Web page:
What interest rate hikes mean for renters, landlords, and variable mortgages: Canadian real estate news for July 15

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Home of the Week, 971 Naphan Rd., Roslin, Ont.OneLook Photography

Here are The Globe and Mail’s top housing and real estate stories this week, with the lowest mortgage rates available in Canada today, commentary from our mortgage expert and one home worth a look.

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The latest interest rate hike is bad news for renters and some landlords

The implications of interest rate hikes reach far beyond homeowners with mortgages, reports Erica Alini. The Bank of Canada’s latest interest rate increase is expected to have widespread ripple effects for renters and real estate investors, too.

This is partially because high interest rates force would-be homebuyers to postpone a real estate purchase and continue to rent instead, the deputy chief economist at CIBC told Alini. And rates inching higher are likely to force some landlords to sell their properties. Even a small uptick in sales means fewer units available in a rental market where demand already far outstrips supply.

Variable-rate mortgage holders feeling the pressure after BoC announcement

The Bank of Canada paused its interest-rate hike campaign from February through May, which gave variable-rate mortgage borrowers a short reprieve from escalating costs, writes Rachelle Younglai.

With the latest increase from the Bank of Canada, borrowers with variable-rate mortgages face looming difficulties. The central bank’s summer interest-rate hikes will continue to stretch amortization periods, but with amortizations snapping back to their original lengths at renewal, many are in for inevitably higher monthly payments.

Copenhagen offers an example of how Vancouver could plan for the future

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An aerial shot of Copenhagen’s Carlsberg Byen, the 33-hectare former industrial district that is now partly owned by pension funds.Handout

Both Vancouver and Copenhagen are constrained geographically, and both are experiencing growth, writes Kerry Gold. Both cities are feeling the need for more housing supply, especially affordable housing.

While Vancouver is increasingly turning to towers to achieve housing supply, developers in Copenhagen have made creative moves that include refurbishing old silos for housing, as well as a 160-year-old industrial brewery district called Carlsberg Byen. Buildings in the district were largely repurposed, including the recycling of any demolished materials that went back into the new infrastructure.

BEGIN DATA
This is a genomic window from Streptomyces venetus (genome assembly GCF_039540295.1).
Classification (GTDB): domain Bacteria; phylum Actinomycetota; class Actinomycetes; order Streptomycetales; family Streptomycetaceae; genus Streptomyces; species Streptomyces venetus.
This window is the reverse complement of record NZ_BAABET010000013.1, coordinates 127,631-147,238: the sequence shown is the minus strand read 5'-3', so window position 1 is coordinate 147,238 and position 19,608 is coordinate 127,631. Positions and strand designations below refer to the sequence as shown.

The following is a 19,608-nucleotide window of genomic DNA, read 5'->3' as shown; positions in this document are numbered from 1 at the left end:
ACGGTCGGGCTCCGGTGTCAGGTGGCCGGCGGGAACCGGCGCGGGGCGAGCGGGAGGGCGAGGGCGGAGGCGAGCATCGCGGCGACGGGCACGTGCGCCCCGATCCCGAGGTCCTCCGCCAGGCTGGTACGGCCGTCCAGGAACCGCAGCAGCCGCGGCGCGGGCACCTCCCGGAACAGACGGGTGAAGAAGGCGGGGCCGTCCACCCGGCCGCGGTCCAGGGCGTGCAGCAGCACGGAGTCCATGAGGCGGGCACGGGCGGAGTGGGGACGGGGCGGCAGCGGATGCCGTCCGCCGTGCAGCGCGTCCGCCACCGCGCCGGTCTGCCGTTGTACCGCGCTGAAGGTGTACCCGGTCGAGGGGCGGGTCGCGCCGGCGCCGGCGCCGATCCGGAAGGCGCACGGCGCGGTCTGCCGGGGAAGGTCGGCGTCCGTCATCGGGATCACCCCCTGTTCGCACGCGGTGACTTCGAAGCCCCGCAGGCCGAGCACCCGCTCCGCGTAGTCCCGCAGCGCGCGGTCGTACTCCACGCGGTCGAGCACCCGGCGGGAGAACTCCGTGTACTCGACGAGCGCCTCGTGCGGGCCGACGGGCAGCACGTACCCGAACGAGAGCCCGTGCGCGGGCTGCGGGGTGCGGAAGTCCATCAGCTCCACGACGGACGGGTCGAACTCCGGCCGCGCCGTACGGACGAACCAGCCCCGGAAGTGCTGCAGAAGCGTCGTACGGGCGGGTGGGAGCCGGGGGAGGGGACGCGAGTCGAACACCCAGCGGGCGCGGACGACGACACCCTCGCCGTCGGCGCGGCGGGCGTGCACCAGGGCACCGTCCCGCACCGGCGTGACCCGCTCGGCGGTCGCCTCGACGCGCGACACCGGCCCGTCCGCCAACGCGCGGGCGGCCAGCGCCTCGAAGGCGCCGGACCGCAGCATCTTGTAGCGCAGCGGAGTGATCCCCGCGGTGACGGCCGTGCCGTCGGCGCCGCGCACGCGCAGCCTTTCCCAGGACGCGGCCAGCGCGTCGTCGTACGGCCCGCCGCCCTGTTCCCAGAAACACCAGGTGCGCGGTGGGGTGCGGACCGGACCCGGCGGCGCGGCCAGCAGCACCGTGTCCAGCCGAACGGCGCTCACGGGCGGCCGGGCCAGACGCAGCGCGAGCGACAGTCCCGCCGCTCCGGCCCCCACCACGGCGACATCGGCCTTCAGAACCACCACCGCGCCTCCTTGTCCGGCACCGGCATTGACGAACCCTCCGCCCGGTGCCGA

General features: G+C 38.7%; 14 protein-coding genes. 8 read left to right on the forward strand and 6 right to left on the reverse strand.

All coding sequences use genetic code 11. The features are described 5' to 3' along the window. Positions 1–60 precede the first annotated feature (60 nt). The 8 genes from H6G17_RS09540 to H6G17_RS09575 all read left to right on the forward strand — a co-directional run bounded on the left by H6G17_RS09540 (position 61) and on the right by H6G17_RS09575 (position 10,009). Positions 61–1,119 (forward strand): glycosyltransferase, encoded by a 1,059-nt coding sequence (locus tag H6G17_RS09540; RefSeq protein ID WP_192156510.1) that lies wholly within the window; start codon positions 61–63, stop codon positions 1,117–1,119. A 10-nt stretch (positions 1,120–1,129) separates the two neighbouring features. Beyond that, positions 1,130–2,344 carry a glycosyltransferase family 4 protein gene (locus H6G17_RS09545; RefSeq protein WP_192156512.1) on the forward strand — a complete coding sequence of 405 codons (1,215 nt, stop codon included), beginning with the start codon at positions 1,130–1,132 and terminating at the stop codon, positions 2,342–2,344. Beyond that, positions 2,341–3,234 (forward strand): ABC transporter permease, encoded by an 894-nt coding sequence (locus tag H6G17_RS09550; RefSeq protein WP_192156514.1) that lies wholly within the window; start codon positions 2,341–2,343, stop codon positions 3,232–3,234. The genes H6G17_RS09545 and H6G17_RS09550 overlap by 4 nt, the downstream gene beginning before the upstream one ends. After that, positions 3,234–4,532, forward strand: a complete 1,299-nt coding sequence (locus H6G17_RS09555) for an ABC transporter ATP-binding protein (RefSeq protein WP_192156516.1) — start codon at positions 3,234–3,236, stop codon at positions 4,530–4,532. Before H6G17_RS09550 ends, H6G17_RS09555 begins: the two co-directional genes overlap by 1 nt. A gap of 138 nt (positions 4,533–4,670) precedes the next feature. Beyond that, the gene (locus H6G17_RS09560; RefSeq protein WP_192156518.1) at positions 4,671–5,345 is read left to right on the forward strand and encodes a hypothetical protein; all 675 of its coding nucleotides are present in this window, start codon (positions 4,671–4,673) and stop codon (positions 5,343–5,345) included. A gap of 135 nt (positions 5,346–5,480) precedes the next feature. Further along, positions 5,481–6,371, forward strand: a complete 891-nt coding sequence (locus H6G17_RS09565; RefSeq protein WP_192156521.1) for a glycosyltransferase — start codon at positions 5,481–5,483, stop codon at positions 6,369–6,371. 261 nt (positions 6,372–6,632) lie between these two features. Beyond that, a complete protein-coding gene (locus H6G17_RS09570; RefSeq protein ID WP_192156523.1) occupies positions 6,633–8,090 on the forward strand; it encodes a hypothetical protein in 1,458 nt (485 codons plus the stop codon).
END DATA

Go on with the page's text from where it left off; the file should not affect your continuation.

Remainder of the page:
The owner of the design studio behind the Carlsberg masterplan wants to remind planners that “new development demands so much from the people living there. They have to feel at home by recognizing an urban fabric they are familiar with.” People need plazas and gardens, places to meet each other – the life between the blocks of housing, he adds.

This week’s lowest available mortgage rates

Following encouraging inflation news north and south of the border, Canada’s five-year bond yield retreated from 4 per cent this week. It’s now down a whopping 30 basis points since its 16-year high on Monday, writes Robert McLister in his weekly column. That’s good news for fixed-rate mortgage shoppers. If this keeps up, we could see fixed rates edge down slightly by the end of next week. Variable rates, unfortunately, went up, he writes.

Upsizing from a condo to a house? Mind the price gap

At the opposite end of the housing spectrum from the downsizing boomer is the upsizing millennial or Gen Z, writes Rob Carrick in his weekly newsletter. Condos have long been thought of as a way for young adults to get started in the real estate market, but recent data suggests a reason for caution among people buying condos as a starter home.

With the real estate turnaround of early 2023, which favoured houses over condos, the price gap is growing, writes Carrick. Overall, houses in Canada are close to 40 per cent more expensive than condos, and cost more than double in 14 cities located in British Columbia and Ontario, plus Calgary.

Home of the week: Modern log cabin an homage to wood near Prince Edward County

  • Home of the Week, 971 Naphan Rd., Roslin, Ont.OneLook Photography

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971 Naphan Rd., Roslin, Ont.

From left to right, the rooms on the main floor almost seem to travel in time to the present: The living room/den has a massive fieldstone hearth and barnboard walls; the dining room is filled with tiger-stripe oak antiques and glass-globed brass lighting fixtures; and the kitchen evokes modern farmhouse with a huge granite-topped island over a playful turquoise lower cabinet, grey upper and pantry millwork and stainless steel appliances under a white-washed oak ceiling.

Along the back of the house is a hallway that connects the dining room, powder room and kitchen and has three exterior doors to the stone patio and side driveway and backyard. There are three more bedrooms on the top floor, and plenty of skylights to bring light into another lodge-like level filled with wood.

What do you think is the asking price for this house?

a. $859,000

b. $999,000

c. $1,100,000

d. $1,500,000

a. The asking price is $859,000.

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